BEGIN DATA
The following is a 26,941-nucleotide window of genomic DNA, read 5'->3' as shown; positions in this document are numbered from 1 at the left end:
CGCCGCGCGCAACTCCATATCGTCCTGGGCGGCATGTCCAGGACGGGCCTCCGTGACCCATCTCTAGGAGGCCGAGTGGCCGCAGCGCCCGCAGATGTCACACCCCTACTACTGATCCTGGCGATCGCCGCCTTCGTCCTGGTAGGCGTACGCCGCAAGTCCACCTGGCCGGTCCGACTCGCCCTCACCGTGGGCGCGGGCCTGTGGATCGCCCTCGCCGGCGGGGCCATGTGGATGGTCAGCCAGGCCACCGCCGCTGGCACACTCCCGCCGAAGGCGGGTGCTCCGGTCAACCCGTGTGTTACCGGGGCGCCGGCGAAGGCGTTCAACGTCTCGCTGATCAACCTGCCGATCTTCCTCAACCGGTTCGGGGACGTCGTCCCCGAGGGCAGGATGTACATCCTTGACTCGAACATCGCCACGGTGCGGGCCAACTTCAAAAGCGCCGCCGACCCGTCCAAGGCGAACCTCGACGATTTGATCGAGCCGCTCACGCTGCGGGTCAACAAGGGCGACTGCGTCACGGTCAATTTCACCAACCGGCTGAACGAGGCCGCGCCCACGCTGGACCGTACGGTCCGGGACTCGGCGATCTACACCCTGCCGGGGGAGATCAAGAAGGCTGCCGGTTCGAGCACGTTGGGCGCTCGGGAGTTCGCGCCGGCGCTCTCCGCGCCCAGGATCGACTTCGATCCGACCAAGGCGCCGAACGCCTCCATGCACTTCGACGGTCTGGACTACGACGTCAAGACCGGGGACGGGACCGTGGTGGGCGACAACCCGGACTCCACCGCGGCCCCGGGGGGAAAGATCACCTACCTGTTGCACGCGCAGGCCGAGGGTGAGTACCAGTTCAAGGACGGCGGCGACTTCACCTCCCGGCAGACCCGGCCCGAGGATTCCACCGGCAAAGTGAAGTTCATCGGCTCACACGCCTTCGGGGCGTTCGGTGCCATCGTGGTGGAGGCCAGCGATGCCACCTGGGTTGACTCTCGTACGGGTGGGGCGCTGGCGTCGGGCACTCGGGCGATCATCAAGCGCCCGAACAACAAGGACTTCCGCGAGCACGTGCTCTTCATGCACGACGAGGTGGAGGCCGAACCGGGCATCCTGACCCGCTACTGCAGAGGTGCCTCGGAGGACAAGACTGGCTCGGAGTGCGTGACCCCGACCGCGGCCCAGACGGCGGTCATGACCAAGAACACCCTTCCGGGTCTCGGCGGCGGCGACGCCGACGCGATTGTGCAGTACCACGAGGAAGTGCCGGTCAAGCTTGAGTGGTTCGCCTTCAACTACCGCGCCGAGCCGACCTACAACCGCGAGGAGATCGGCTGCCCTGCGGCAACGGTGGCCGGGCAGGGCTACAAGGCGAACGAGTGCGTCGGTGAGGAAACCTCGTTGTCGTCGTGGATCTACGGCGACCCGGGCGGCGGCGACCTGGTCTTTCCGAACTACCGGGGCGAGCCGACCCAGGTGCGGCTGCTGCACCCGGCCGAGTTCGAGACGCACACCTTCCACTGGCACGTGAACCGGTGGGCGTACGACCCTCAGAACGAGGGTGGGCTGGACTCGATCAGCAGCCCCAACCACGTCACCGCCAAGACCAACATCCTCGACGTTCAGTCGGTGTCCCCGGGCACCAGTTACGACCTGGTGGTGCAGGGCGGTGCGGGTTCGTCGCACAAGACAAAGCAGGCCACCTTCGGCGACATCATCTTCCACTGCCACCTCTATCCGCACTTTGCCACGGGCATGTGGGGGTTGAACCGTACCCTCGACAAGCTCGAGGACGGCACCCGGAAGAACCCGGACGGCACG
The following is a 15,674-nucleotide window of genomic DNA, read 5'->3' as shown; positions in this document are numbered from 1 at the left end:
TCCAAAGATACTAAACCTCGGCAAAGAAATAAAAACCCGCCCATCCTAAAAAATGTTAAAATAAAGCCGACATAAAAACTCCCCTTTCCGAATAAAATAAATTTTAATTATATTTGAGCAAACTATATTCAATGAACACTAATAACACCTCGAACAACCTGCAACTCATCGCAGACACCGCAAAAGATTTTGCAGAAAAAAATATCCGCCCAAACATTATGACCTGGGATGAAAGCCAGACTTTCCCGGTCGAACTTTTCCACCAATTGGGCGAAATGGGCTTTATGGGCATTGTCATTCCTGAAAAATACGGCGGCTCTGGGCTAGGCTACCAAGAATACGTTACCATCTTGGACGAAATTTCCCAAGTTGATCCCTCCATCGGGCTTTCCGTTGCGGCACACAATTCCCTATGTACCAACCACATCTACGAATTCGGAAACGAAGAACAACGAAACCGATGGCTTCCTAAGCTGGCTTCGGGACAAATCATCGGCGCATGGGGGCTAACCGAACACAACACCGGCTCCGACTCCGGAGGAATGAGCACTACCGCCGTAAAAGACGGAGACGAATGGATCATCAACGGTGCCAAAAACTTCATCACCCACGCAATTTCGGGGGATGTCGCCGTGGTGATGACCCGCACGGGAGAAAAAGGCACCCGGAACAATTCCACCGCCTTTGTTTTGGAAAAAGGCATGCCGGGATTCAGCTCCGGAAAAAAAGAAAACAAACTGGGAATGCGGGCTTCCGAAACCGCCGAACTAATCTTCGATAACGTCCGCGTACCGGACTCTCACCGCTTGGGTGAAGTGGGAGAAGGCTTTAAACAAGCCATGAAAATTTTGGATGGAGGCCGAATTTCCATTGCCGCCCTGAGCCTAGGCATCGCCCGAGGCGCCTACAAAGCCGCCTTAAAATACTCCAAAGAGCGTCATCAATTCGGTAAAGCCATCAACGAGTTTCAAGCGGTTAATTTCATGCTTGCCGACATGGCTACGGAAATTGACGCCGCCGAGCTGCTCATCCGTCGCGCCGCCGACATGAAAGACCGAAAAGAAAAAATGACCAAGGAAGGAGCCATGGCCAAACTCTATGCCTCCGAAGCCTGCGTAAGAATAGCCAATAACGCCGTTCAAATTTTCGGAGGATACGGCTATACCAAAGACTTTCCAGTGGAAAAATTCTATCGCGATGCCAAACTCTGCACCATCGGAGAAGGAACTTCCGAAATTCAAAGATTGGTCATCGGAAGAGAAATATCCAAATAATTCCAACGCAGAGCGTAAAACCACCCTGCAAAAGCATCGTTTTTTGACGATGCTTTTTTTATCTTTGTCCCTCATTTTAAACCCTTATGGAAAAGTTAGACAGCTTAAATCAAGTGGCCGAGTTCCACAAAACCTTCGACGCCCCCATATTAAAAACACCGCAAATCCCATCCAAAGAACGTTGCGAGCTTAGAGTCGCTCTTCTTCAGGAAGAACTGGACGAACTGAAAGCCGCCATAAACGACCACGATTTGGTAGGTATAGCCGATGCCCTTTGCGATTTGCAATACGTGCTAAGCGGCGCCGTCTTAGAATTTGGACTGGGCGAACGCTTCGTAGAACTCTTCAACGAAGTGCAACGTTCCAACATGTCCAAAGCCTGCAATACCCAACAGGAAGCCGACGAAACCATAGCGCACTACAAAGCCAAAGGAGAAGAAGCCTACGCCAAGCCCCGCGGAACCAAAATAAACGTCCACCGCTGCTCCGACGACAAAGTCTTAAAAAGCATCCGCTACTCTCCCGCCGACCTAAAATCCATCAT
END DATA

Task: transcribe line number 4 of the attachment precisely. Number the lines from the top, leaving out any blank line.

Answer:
TCCAAAGATACTAAACCTCGGCAAAGAAATAAAAACCCGCCCATCCTAAAAAATGTTAAAATAAAGCCGACATAAAAACTCCCCTTTCCGAATAAAATAAATTTTAATTATATTTGAGCAAACTATATTCAATGAACACTAATAACACCTCGAACAACCTGCAACTCATCGCAGACACCGCAAAAGATTTTGCAGAAAAAAATATCCGCCCAAACATTATGACCTGGGATGAAAGCCAGACTTTCCCGGTCGAACTTTTCCACCAATTGGGCGAAATGGGCTTTATGGGCATTGTCATTCCTGAAAAATACGGCGGCTCTGGGCTAGGCTACCAAGAATACGTTACCATCTTGGACGAAATTTCCCAAGTTGATCCCTCCATCGGGCTTTCCGTTGCGGCACACAATTCCCTATGTACCAACCACATCTACGAATTCGGAAACGAAGAACAACGAAACCGATGGCTTCCTAAGCTGGCTTCGGGACAAATCATCGGCGCATGGGGGCTAACCGAACACAACACCGGCTCCGACTCCGGAGGAATGAGCACTACCGCCGTAAAAGACGGAGACGAATGGATCATCAACGGTGCCAAAAACTTCATCACCCACGCAATTTCGGGGGATGTCGCCGTGGTGATGACCCGCACGGGAGAAAAAGGCACCCGGAACAATTCCACCGCCTTTGTTTTGGAAAAAGGCATGCCGGGATTCAGCTCCGGAAAAAAAGAAAACAAACTGGGAATGCGGGCTTCCGAAACCGCCGAACTAATCTTCGATAACGTCCGCGTACCGGACTCTCACCGCTTGGGTGAAGTGGGAGAAGGCTTTAAACAAGCCATGAAAATTTTGGATGGAGGCCGAATTTCCATTGCCGCCCTGAGCCTAGGCATCGCCCGAGGCGCCTACAAAGCCGCCTTAAAATACTCCAAAGAGCGTCATCAATTCGGTAAAGCCATCAACGAGTTTCAAGCGGTTAATTTCATGCTTGCCGACATGGCTACGGAAATTGACGCCGCCGAGCTGCTCATCCGTCGCGCCGCCGACATGAAAGACCGAAAAGAAAAAATGACCAAGGAAGGAGCCATGGCCAAACTCTATGCCTCCGAAGCCTGCGTAAGAATAGCCAATAACGCCGTTCAAATTTTCGGAGGATACGGCTATACCAAAGACTTTCCAGTGGAAAAATTCTATCGCGATGCCAAACTCTGCACCATCGGAGAAGGAACTTCCGAAATTCAAAGATTGGTCATCGGAAGAGAAATATCCAAATAATTCCAACGCAGAGCGTAAAACCACCCTGCAAAAGCATCGTTTTTTGACGATGCTTTTTTTATCTTTGTCCCTCATTTTAAACCCTTATGGAAAAGTTAGACAGCTTAAATCAAGTGGCCGAGTTCCACAAAACCTTCGACGCCCCCATATTAAAAACACCGCAAATCCCATCCAAAGAACGTTGCGAGCTTAGAGTCGCTCTTCTTCAGGAAGAACTGGACGAACTGAAAGCCGCCATAAACGACCACGATTTGGTAGGTATAGCCGATGCCCTTTGCGATTTGCAATACGTGCTAAGCGGCGCCGTCTTAGAATTTGGACTGGGCGAACGCTTCGTAGAACTCTTCAACGAAGTGCAACGTTCCAACATGTCCAAAGCCTGCAATACCCAACAGGAAGCCGACGAAACCATAGCGCACTACAAAGCCAAAGGAGAAGAAGCCTACGCCAAGCCCCGCGGAACCAAAATAAACGTCCACCGCTGCTCCGACGACAAAGTCTTAAAAAGCATCCGCTACTCTCCCGCCGACCTAAAATCCATCAT